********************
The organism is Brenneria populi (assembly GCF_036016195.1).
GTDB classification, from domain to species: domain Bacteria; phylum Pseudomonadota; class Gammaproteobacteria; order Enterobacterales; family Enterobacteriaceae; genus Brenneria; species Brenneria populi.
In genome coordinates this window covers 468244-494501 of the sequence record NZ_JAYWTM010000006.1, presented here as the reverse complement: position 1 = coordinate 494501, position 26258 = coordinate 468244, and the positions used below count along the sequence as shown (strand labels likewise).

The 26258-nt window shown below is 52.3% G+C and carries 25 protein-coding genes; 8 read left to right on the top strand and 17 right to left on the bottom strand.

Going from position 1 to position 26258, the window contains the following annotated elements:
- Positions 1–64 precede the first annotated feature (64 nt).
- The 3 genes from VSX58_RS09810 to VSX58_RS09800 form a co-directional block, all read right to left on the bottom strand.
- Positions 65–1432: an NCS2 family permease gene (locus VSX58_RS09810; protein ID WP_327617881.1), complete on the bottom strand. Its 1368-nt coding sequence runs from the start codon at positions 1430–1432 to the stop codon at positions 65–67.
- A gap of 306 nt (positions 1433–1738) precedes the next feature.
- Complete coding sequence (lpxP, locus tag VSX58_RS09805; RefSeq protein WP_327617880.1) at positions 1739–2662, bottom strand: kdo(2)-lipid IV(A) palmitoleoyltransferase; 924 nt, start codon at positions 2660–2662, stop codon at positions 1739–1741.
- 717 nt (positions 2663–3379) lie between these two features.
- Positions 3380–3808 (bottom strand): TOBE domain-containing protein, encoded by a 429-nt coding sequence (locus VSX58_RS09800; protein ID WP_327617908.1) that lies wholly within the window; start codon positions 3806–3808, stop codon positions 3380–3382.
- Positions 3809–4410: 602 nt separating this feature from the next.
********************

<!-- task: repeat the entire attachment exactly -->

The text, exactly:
The organism is Brenneria populi (assembly GCF_036016195.1).
GTDB classification, from domain to species: domain Bacteria; phylum Pseudomonadota; class Gammaproteobacteria; order Enterobacterales; family Enterobacteriaceae; genus Brenneria; species Brenneria populi.
In genome coordinates this window covers 468244-494501 of the sequence record NZ_JAYWTM010000006.1, presented here as the reverse complement: position 1 = coordinate 494501, position 26258 = coordinate 468244, and the positions used below count along the sequence as shown (strand labels likewise).

The 26258-nt window shown below is 52.3% G+C and carries 25 protein-coding genes; 8 read left to right on the top strand and 17 right to left on the bottom strand.

Going from position 1 to position 26258, the window contains the following annotated elements:
- Positions 1–64 precede the first annotated feature (64 nt).
- The 3 genes from VSX58_RS09810 to VSX58_RS09800 form a co-directional block, all read right to left on the bottom strand.
- Positions 65–1432: an NCS2 family permease gene (locus VSX58_RS09810; protein ID WP_327617881.1), complete on the bottom strand. Its 1368-nt coding sequence runs from the start codon at positions 1430–1432 to the stop codon at positions 65–67.
- A gap of 306 nt (positions 1433–1738) precedes the next feature.
- Complete coding sequence (lpxP, locus tag VSX58_RS09805; RefSeq protein WP_327617880.1) at positions 1739–2662, bottom strand: kdo(2)-lipid IV(A) palmitoleoyltransferase; 924 nt, start codon at positions 2660–2662, stop codon at positions 1739–1741.
- 717 nt (positions 2663–3379) lie between these two features.
- Positions 3380–3808 (bottom strand): TOBE domain-containing protein, encoded by a 429-nt coding sequence (locus VSX58_RS09800; protein ID WP_327617908.1) that lies wholly within the window; start codon positions 3806–3808, stop codon positions 3380–3382.
- Positions 3809–4410: 602 nt separating this feature from the next.